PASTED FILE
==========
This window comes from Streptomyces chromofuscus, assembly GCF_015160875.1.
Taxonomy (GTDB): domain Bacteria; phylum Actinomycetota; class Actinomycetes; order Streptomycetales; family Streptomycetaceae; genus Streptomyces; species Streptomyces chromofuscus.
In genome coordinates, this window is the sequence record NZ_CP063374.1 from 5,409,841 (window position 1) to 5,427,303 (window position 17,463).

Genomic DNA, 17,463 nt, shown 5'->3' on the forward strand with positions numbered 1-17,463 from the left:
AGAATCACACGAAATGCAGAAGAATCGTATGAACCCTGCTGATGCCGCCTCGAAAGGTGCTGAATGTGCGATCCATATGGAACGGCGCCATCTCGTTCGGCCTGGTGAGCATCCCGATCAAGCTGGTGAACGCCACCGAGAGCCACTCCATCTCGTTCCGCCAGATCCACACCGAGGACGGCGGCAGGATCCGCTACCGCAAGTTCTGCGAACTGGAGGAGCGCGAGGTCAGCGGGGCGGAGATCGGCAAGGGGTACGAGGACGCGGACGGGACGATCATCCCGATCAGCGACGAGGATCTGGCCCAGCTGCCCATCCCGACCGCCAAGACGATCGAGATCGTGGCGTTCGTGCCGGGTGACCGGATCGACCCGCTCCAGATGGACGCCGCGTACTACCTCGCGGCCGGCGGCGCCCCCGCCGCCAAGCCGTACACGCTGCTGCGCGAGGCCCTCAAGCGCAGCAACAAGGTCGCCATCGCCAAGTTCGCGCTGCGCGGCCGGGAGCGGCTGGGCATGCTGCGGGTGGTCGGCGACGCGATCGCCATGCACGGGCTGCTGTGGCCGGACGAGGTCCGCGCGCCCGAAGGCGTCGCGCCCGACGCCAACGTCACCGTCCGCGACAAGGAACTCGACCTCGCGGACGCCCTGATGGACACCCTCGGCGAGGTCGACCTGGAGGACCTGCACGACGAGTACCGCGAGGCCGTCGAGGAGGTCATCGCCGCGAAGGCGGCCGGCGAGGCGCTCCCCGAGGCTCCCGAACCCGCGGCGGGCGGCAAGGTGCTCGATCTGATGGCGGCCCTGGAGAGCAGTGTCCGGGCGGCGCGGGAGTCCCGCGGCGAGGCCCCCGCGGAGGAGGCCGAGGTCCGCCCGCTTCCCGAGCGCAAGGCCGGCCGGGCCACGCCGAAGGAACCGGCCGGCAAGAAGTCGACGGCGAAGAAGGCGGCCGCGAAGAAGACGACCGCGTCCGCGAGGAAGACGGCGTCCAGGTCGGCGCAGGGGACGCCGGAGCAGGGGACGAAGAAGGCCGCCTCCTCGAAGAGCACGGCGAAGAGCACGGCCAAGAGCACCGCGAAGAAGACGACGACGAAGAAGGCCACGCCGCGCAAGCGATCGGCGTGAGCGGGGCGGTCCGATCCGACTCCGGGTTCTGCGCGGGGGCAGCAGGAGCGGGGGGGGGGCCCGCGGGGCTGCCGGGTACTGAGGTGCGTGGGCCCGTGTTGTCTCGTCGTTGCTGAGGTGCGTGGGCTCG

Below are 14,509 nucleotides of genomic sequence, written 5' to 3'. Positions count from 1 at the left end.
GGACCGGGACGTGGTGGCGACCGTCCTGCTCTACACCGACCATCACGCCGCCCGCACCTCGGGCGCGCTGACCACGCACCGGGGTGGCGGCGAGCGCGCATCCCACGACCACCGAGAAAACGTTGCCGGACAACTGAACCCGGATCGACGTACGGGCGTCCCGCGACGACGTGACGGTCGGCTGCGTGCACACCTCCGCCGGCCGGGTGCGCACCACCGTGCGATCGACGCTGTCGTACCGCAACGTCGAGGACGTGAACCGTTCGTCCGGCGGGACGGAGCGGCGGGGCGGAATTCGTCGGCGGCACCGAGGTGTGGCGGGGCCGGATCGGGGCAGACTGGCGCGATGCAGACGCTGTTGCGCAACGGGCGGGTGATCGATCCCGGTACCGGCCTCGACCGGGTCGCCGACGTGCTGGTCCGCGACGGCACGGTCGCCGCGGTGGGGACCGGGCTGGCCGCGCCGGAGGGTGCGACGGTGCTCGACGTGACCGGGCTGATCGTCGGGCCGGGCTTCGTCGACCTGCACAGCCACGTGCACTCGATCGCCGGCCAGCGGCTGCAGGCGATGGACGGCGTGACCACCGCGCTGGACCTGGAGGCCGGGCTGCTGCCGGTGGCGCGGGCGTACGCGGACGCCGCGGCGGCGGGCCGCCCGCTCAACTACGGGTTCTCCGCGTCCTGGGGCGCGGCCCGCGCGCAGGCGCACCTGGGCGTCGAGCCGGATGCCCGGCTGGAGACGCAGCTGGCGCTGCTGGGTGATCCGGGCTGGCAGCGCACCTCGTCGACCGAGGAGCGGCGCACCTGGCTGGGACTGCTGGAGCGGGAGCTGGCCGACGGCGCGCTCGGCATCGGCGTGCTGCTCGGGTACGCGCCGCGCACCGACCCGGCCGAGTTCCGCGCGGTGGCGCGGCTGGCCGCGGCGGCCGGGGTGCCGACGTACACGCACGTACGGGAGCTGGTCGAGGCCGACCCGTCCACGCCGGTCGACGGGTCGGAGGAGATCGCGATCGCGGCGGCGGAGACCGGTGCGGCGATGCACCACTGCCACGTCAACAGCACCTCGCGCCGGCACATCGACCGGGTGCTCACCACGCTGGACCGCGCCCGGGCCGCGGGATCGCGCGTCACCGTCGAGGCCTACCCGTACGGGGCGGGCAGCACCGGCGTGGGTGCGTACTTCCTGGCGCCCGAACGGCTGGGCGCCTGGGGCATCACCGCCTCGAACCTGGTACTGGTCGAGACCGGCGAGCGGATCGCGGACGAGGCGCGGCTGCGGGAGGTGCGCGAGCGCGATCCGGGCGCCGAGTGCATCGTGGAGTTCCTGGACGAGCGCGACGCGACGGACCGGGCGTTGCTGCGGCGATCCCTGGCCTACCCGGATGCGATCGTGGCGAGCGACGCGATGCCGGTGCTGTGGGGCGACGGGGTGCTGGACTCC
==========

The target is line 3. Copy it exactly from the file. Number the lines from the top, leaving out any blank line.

In genome coordinates, this window is the sequence record NZ_CP063374.1 from 5,409,841 (window position 1) to 5,427,303 (window position 17,463).